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Eco-friendly weddings benefit people, planet
MISSISSIPPI STATE – Couples do not have to sacrifice beauty to plan a wedding that respects the environment and reflects their green values.
Brian Templeton, an Extension associate with Mississippi State University’s Department of Landscape Architecture, incorporated his love of nature into his 2008 wedding and reception.
“We wanted to get married outside, and we took a gamble, as we got married in November,” Templeton said. “We chose a site with sentimental value on family property, which also saved money. We performed a regular schedule of pruning and capitalized on the existing landscapes.
“While no property is perfect, by carefully mapping out how people would enter the space, the paths of traffic and the view sheds, we were able to take advantage of interesting views and remove or minimize the impact of less appealing elements,” he said.
Templeton and his bride, Karen, worked with Lynette McDougald of The University Florist to incorporate local resources into the decorating scheme.
“She brought an arch and decorated it with native materials collected from the property,” he said. “She added in a few ornamental flowers for color. These were minimal touches for accents and highlights and allowed us to honor a little bit of tradition.”
Templeton and McDougald gathered fall leaves to decorate the aisle instead of using a runner or rose petals.
“We were lucky because the leaves from the sugar maples, red maples and oaks turned color right before our wedding, so we had beautiful fall colors. Plus, the leaves were free and environmentally friendly,” he said.
By having the ceremony and reception at the same location, the Templetons minimized transportation and thus environmental pollution.
“We encouraged carpooling to and from the hotels and introduced local friends to out-of-town guests so people had the opportunity to share rides,” he said.
The Templetons used a local caterer and local sources for much of the food served at their reception.
“Our menu included Mississippi catfish, sweet potatoes, and MSU cheeses and ice cream,” he said.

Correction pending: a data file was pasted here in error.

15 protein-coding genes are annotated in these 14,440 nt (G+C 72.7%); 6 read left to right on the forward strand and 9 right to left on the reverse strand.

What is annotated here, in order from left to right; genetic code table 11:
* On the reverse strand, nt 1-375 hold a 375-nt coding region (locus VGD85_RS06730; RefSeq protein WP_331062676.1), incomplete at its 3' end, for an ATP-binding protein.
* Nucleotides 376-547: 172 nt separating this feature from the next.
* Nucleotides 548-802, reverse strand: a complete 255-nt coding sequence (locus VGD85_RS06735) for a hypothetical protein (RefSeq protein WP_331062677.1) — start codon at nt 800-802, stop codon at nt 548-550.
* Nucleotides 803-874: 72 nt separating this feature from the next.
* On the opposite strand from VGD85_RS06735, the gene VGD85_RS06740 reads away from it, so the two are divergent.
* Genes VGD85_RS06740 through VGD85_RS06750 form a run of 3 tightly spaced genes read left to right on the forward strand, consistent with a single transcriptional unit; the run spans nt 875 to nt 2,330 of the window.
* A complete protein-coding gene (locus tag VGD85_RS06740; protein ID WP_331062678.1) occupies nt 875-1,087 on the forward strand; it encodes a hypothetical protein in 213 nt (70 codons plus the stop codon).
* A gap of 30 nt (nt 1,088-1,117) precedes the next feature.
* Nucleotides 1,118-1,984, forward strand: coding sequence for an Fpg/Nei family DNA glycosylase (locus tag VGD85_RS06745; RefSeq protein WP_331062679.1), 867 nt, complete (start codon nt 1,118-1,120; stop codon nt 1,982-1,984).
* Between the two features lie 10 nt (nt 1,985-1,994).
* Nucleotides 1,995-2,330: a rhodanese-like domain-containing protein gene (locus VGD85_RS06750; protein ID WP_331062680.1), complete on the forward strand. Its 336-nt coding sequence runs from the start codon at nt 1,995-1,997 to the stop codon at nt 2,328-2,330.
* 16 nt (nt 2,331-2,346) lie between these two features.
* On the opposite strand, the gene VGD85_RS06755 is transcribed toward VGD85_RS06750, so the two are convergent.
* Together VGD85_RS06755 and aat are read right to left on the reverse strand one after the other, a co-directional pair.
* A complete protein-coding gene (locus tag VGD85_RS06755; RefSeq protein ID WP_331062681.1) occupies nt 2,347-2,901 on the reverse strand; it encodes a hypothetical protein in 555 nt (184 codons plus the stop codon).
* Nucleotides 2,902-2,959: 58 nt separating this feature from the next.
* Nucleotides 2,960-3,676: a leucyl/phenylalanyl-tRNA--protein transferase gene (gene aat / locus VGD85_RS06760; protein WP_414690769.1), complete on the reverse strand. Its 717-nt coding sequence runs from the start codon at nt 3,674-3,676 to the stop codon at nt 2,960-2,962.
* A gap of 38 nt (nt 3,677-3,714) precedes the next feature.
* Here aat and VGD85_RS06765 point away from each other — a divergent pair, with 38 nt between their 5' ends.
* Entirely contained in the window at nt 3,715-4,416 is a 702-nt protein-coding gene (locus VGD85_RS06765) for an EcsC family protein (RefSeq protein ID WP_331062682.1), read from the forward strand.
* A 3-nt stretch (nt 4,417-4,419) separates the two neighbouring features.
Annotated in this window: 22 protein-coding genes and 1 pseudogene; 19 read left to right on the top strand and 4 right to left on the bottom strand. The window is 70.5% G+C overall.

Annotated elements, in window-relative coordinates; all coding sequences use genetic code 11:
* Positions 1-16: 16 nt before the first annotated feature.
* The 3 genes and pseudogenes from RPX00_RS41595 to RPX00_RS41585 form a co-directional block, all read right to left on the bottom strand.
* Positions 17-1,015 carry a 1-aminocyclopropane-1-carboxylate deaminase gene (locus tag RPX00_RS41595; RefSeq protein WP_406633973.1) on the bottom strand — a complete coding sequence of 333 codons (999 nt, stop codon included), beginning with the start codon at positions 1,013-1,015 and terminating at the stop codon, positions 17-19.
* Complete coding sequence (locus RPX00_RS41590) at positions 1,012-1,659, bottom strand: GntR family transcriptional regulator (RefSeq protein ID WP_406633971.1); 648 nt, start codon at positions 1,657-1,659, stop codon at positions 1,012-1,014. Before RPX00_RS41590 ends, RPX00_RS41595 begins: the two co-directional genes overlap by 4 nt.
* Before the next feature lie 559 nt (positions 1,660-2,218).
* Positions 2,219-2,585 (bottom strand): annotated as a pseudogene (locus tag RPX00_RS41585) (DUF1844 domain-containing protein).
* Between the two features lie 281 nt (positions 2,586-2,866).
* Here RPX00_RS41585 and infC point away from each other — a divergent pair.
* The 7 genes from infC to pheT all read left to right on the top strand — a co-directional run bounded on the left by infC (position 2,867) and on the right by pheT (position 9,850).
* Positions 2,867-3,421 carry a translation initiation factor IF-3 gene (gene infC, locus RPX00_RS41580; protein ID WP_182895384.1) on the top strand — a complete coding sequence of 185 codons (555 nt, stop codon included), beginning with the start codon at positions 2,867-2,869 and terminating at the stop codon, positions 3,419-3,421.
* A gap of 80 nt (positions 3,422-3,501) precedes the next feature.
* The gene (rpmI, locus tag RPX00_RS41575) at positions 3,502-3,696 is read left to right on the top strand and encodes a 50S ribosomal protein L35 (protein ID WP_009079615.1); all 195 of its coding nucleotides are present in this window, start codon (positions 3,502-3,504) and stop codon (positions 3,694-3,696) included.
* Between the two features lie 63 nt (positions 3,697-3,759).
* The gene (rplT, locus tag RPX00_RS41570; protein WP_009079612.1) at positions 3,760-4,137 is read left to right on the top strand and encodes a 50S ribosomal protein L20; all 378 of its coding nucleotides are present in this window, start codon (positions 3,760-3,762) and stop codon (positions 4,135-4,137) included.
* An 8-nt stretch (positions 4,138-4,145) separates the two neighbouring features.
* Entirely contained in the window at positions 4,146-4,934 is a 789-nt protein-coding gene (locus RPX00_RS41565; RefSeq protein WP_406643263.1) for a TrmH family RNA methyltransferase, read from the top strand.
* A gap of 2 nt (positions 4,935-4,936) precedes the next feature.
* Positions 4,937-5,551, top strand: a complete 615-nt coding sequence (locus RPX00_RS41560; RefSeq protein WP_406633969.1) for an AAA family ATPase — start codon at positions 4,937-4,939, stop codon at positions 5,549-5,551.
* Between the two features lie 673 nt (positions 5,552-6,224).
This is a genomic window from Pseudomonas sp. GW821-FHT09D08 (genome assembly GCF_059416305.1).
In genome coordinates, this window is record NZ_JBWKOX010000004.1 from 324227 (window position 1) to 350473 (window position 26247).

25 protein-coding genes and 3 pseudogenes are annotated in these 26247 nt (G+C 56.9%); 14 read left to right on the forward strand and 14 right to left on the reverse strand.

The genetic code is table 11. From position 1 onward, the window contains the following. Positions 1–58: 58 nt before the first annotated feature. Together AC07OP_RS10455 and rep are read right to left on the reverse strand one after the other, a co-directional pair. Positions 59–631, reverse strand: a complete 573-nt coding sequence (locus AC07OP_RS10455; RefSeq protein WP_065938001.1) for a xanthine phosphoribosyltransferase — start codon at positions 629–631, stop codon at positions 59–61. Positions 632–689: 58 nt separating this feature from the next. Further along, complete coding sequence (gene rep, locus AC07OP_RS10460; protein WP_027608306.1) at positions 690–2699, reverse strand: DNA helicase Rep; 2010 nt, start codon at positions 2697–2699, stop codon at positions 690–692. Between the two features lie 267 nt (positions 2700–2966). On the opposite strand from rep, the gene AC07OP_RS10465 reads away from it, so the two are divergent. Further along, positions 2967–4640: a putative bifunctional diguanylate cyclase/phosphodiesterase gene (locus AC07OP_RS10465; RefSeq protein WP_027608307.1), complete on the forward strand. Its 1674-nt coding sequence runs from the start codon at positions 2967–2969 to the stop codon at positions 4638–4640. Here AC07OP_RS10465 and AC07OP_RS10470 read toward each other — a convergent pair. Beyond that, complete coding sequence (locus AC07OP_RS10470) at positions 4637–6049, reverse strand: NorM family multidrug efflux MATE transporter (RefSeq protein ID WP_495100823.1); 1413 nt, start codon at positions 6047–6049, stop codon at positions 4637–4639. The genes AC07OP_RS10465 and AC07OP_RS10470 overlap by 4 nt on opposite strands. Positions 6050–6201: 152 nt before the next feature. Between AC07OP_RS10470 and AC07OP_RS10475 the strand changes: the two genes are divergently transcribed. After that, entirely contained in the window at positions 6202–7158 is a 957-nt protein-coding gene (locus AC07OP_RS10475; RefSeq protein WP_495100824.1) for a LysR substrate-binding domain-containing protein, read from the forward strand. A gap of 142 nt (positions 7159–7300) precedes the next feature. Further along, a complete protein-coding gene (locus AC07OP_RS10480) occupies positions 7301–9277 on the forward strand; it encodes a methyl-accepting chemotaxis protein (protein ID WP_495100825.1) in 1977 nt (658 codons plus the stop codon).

Jeremiah Dumas, director of MSU’s Environmental Collaborative Office, agreed with Templeton that sustainability is not about giving up fashion or quality.
“There are many ways to incorporate local, sustainable ideas into a wedding,” he said. “When I think of events I have attended, it was the foods, textures, places and products that were unique and local that are most memorable to me. Nothing is more elegant or in style than local flavors, sights and sounds.”
Some couples may use the once-in-a-lifetime nature of a wedding as an excuse to disregard environmental ethics. However, given the large crowds, amount of consumption, and travel involved in weddings, the environmental impact can be substantial, Dumas said.
“It is important to consider proper stewardship in everything we do,” he said.
Amanda Harkness, writer for The Green Bride Guide, a book and website devoted to eco-friendly weddings, said small choices add up.
“If every wedding this year used a disposable aisle runner and those runners were laid end to end, they would circle the globe twice,” she said. “If every engaged couple made just one small green choice, that would be 2.5 million greener choices a year, and that is an amazing impact.”
Greener choices do not have to be difficult or time consuming, Harkness said.
“Feature local or seasonal foods on the menu. Create a wedding registry that incorporates environmentally friendly gifts or ask your guests to donate to a favorite charity,” she said. “Skip the plastic throw-away wedding favors. Jewelry for the bridal party can be vintage, antique, from a local artist, or made from sustainable or ethically sourced materials. Let the wedding party wear dresses and suits they already own and will wear again.
“Couples need only make certain small commitments to the green movement, and these choices can make a world of difference.”